Towards a better understanding of dental anxiety and fear: cognitions vs. experiences.
Summary of "Towards a better understanding of dental anxiety and fear: cognitions vs. experiences."
Is dental fear a consequence of the 'perceptions of the dental experience'?
This article was published in the following journal.
Name: British dental journal
- PubMed Source: http://www.ncbi.nlm.nih.gov/pubmed/20706249
- DOI: http://dx.doi.org/10.1038/sj.bdj.2010.693
Medical and Biotech [MESH] Definitions
Abnormal fear or dread of visiting the dentist for preventive care or therapy and unwarranted anxiety over dental procedures.
A type of anxiety disorder characterized by unexpected panic attacks that last minutes or, rarely, hours. Panic attacks begin with intense apprehension, fear or terror and, often, a feeling of impending doom. Symptoms experienced during a panic attack include dyspnea or sensations of being smothered; dizziness, loss of balance or faintness; choking sensations; palpitations or accelerated heart rate; shakiness; sweating; nausea or other form of abdominal distress; depersonalization or derealization; paresthesias; hot flashes or chills; chest discomfort or pain; fear of dying and fear of not being in control of oneself or going crazy. Agoraphobia may also develop. Similar to other anxiety disorders, it may be inherited as an autosomal dominant trait.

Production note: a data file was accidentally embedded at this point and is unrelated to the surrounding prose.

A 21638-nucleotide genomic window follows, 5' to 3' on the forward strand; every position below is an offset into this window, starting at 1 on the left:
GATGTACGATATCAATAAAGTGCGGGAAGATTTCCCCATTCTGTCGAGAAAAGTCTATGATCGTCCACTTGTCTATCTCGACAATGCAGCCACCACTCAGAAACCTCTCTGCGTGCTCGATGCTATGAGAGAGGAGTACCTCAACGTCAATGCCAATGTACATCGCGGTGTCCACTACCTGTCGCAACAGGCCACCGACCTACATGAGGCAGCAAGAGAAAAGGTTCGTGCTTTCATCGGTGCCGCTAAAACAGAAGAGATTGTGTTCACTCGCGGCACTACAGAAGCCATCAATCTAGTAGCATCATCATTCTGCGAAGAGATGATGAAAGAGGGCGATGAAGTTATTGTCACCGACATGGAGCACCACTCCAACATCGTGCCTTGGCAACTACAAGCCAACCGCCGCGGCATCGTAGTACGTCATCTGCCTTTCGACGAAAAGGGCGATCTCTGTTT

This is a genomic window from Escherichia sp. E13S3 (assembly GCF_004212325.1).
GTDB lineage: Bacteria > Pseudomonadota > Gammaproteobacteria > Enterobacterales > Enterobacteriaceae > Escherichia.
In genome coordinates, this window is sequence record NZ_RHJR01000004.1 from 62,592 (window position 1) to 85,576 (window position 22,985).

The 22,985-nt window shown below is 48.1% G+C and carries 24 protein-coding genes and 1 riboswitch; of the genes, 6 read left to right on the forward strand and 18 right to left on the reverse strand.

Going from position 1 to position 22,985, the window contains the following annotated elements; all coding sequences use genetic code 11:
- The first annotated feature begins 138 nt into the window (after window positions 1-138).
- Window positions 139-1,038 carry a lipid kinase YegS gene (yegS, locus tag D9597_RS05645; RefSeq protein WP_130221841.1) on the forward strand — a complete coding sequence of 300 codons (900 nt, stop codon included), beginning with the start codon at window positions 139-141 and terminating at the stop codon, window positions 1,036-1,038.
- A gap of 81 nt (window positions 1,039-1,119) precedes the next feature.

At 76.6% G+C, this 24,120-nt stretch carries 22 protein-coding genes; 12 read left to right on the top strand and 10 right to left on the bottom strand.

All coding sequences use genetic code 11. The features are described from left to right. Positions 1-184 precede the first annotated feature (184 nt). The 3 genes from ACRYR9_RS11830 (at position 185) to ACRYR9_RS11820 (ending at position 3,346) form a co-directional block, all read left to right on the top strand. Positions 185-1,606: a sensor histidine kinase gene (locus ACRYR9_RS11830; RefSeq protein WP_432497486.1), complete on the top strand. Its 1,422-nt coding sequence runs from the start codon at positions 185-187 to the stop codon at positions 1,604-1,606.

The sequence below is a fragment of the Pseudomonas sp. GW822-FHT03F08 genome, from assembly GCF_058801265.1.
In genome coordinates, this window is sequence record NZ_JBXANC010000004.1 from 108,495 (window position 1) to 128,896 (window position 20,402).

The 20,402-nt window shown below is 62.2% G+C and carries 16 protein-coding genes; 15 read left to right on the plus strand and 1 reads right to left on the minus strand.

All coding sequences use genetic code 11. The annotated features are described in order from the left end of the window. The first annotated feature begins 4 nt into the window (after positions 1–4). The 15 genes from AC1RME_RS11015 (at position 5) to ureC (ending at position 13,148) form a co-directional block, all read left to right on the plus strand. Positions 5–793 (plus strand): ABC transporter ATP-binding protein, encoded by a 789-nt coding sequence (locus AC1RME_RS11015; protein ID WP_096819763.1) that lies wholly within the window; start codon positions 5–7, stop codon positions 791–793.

Anxiety disorders in which the essential feature is persistent and irrational fear of a specific object, activity, or situation that the individual feels compelled to avoid. The individual recognizes the fear as excessive or unreasonable.
A philosophy based upon spiritual intuition that is believed to transcend ordinary sensory experiences or understanding.
A state of extreme acute, intense anxiety and unreasoning fear accompanied by disorganization of personality function.
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